Described as “a pearl the size of a quail egg on a cracker of diamonds,” the “Putilov Pearl Brooch” fetched $813,750 at New Jersey’s Rago Auctions on Sunday.
The brooch is centered by the world’s largest near-round natural saltwater pearl, a mammoth specimen that measures 19.08mm x 18.88mm x 16.50mm.
The brooch is framed by 16 near-colorless, old mine cut diamonds with an approximate total weight of 28 carats.
The “Putilov Pearl Brooch” had been owned by the great grandchild of Alexei Putilov, a wealthy Russian financier and industrialist, who carried the 19mm pearl to Paris in the midst of the Russian Revolution in the spring of 1918.
Sunday’s winning bidder was an unnamed Englishman of Russian descent, who made the trip to the U.S. specifically to see the Putilov pearl and take part in the auction. Also in attendance was the Putilov family, who reportedly put the famous jewelry up for auction to generate funds to pay off mounting eldercare bills.
After the brooch was sold, “they were in tears,” Sarah Churgin, the head of Rago’s jewelry and silver department, told NJ.com. “They’re just lovely people, just so grateful. It’s going to change their lives.”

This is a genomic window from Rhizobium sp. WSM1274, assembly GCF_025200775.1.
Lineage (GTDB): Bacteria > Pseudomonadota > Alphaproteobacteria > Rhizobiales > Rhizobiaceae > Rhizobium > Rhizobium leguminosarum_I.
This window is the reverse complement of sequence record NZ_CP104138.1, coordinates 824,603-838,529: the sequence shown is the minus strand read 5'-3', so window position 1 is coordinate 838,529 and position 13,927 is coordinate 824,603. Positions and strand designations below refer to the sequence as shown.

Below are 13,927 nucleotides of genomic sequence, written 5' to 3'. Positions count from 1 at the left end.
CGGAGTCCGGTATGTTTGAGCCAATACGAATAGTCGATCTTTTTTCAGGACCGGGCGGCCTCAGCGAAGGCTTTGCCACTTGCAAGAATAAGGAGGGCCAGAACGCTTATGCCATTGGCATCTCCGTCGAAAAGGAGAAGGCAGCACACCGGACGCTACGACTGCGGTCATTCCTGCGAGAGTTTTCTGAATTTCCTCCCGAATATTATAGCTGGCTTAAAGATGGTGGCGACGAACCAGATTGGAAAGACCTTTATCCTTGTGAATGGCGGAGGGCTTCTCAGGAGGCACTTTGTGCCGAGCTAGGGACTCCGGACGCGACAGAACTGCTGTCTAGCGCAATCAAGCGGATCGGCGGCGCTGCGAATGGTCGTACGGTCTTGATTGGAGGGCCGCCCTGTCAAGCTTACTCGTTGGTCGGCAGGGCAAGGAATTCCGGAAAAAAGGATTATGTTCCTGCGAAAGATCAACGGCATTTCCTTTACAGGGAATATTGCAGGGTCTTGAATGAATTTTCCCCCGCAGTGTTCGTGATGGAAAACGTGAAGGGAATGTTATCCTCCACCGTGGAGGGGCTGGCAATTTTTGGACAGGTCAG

A Pearl Identification Report from the Gemological Institute of America described the Putilov pearl as having a white body color, near-round shape and orient overtone. The pearl is full-drilled, which indicates that it was previously worn as a necklace. The drill holes were subsequently filled with nacreous plugs, according to the report.
The Putilov pearl is estimated to be about 8% larger than the second-largest natural saltwater pearl on record. That pearl, which sold for $1.37 million at British auction house Woolley & Wallis on May 1, 2014, measured 17.44 x 16.51mm.
That specimen was discovered largely by chance. An anonymous woman, who was gifted a pair of drop earrings by her husband, didn’t realize that one of the two was worth more than $1 million.
The earrings had fallen out of style, so she had left them in a locker, forgotten for years. One day, while cleaning up the house, she rediscovered them and decided to get an estimate of what they were worth.
She and her husband met with Jonathan Edwards, the head of the Woolley and Wallis jewelry department. After an examination, Edwards suspected that one of the pearls could be natural. Two independent labs confirmed his suspicions.
Natural pearls are organic gems, created by a mollusk totally by chance, without human intervention. To find one 17mm or 19mm in size is virtually impossible.
Cultured pearls, by comparison, are grown under controlled conditions, where a bead is implanted in the body of the mollusk to stimulate the secretion of nacre. Over time, layer upon layer of nacre creates the deep luster of a pearl.
Images: Rago Arts & Auction House; Woolley & Willis.